How you organise this time will depend on your preferences – some people prefer to have a little bit of time every day, where as others prefer to have one whole day ‘off’ once a week. If you’re not sure, try both and see what works best for you, then stick with it.

11. Always have a snack with you
Having snacks with you will help keep your energy up and reduce the chances of you getting distracted due to hunger pangs. Bringing your own snacks is both more convenient and cheaper – you can’t really sneak out in the middle of a lecture without someone noticing, but you can generally nibble on some nuts without causing a disruption. Buying snacks from the cafeteria can also be quite expensive, and are often less healthy than what you bring yourself.
Stash things that are shelf-stable and reasonably un-crushable in your uni bag (like muesli bars, dried fruit, nuts, crackers) so that you always have something for snacking emergencies. You can pre-prep other more perishable snacks (like vege sticks, dips, fruit, cheese) in single-serve containers and store in the fridge for easy grabbing on the way out the door.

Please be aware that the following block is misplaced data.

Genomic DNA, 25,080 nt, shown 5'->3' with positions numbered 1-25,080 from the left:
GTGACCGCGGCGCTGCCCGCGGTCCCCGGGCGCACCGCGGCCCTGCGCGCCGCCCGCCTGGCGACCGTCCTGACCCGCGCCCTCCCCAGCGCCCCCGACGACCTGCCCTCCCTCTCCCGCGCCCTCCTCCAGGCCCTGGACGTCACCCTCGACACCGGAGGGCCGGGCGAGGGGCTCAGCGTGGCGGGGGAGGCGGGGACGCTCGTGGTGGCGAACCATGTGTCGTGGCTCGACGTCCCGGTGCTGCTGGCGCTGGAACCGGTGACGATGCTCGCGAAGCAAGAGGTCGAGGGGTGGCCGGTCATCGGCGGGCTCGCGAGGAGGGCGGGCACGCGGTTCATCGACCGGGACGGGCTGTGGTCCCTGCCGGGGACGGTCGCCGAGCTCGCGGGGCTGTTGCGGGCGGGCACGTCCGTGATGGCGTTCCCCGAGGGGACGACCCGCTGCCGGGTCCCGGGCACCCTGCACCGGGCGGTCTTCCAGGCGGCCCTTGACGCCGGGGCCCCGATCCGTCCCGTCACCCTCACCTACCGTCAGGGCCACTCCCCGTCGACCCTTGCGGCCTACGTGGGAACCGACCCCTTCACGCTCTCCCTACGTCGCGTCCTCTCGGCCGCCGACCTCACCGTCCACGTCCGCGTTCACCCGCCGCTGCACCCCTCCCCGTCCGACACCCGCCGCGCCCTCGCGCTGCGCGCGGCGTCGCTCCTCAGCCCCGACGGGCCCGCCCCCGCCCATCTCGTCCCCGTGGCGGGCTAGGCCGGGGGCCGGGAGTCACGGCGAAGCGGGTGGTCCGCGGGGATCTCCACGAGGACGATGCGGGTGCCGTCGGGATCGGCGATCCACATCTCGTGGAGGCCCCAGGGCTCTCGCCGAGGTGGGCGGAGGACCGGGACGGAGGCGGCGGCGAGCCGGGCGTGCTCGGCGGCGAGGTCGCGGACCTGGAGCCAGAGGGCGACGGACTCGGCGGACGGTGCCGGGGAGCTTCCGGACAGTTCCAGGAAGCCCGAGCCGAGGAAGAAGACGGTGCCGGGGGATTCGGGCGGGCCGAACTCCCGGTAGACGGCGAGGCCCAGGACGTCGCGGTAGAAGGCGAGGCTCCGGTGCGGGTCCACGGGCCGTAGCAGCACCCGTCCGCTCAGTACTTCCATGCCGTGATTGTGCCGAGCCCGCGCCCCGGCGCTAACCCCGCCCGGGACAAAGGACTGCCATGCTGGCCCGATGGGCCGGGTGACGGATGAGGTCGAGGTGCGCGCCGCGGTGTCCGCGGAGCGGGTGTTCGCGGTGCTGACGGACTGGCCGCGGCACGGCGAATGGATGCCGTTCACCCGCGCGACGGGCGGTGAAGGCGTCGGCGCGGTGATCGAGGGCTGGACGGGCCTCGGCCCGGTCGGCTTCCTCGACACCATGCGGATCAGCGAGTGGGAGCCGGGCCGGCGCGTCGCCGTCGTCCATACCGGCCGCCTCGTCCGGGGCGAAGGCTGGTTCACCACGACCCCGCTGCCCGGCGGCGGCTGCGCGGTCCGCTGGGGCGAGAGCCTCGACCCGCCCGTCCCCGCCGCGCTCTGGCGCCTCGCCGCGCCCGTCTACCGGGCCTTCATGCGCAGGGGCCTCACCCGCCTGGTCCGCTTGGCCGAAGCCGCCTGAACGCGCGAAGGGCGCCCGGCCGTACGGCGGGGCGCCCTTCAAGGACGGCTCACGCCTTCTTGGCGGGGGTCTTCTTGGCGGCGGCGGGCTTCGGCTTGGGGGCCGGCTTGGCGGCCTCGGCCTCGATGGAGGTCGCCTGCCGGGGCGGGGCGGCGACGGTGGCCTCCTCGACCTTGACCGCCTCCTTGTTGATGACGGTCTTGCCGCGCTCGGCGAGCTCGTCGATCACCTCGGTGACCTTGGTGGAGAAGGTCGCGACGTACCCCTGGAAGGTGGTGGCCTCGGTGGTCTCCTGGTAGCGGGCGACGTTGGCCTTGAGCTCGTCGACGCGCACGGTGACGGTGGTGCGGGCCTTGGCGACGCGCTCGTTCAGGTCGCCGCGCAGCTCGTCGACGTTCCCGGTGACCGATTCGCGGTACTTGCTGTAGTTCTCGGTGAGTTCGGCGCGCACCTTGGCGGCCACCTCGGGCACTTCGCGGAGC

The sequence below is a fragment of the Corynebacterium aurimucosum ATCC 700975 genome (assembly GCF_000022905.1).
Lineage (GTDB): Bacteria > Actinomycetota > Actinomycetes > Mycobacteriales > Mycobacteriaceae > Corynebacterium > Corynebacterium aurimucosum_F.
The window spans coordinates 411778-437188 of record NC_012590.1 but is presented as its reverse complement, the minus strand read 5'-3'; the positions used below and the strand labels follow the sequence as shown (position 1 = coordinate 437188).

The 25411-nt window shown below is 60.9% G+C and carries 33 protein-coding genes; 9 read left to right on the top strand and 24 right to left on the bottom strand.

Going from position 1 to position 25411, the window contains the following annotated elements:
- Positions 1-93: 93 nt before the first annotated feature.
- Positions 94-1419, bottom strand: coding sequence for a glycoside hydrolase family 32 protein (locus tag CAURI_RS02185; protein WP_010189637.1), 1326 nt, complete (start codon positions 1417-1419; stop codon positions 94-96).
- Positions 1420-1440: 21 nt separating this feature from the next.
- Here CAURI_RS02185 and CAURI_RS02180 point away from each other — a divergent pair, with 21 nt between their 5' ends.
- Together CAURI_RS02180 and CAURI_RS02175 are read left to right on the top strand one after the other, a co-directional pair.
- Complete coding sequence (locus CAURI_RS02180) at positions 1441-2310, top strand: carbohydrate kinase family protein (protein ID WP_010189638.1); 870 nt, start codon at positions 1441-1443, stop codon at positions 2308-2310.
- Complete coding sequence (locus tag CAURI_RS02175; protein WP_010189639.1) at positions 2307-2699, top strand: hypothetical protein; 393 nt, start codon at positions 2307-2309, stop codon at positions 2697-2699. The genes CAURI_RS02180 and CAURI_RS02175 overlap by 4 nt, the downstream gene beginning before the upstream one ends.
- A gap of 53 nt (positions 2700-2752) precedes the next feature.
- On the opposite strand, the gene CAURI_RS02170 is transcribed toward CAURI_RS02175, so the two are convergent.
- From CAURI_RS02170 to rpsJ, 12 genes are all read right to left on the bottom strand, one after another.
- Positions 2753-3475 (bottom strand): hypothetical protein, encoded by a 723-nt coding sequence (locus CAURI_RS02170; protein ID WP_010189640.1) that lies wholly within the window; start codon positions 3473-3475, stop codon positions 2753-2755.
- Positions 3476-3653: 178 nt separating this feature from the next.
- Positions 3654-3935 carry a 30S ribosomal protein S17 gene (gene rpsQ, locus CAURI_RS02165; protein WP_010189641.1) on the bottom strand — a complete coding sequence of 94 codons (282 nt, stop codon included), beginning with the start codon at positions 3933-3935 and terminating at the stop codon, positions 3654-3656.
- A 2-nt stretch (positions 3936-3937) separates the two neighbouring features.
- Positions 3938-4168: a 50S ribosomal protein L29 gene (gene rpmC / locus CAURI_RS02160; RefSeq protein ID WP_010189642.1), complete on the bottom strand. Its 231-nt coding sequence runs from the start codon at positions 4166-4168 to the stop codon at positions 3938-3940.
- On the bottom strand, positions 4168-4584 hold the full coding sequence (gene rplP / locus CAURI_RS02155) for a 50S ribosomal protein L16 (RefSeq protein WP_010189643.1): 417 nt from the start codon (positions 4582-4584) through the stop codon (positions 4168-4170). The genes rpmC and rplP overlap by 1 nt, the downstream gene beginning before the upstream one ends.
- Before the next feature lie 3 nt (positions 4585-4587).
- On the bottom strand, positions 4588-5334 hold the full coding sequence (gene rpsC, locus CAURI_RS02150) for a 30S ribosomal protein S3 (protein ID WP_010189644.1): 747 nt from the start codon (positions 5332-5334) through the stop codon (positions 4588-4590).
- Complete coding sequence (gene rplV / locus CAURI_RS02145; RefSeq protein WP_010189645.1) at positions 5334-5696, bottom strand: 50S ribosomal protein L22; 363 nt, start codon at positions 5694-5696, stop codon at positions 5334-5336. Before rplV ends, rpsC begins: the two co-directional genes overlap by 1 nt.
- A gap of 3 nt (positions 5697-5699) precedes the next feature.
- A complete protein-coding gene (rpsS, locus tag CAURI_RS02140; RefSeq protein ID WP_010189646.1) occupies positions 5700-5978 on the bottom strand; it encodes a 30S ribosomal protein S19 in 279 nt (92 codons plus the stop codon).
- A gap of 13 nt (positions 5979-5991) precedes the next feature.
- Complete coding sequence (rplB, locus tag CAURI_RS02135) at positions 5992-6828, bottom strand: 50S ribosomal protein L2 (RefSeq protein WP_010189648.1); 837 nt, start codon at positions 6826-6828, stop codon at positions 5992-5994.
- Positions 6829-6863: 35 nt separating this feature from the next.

I also carry a stash of teabags and coffee sachets (the type with the creamer already added), in case I feel the need for something more than plain water. It is also worthwhile to carry your own cup or mug, as most cafes/coffee shops will give you boiling water for free if you have your own mug. If you have access to a tea room or student lounge with boiling water, that’s even more convenient!

12. Good food is important
Related to #12 – don’t fall into the trap of eating crappy convenience food. Your brain and your body will not thank you for it.
You need good food and a balanced diet to power your body and brain. If you’re on a meal plan, take an extra couple of seconds to evaluate the food options and their health merits. It might be as simple as adding some salad or steamed veges to your plate instead of that extra scoop of the (admittedly delicious) potato bake. If you cook for yourself, schedule some time every week to plan your meals and assemble them (along with your snacks).
I can speak from experience here – if you have a yummy meal in the fridge or freezer that will take <10 minutes to be ready to eat, you are far less likely to get takeaway, because it will take longer than what you already have on hand.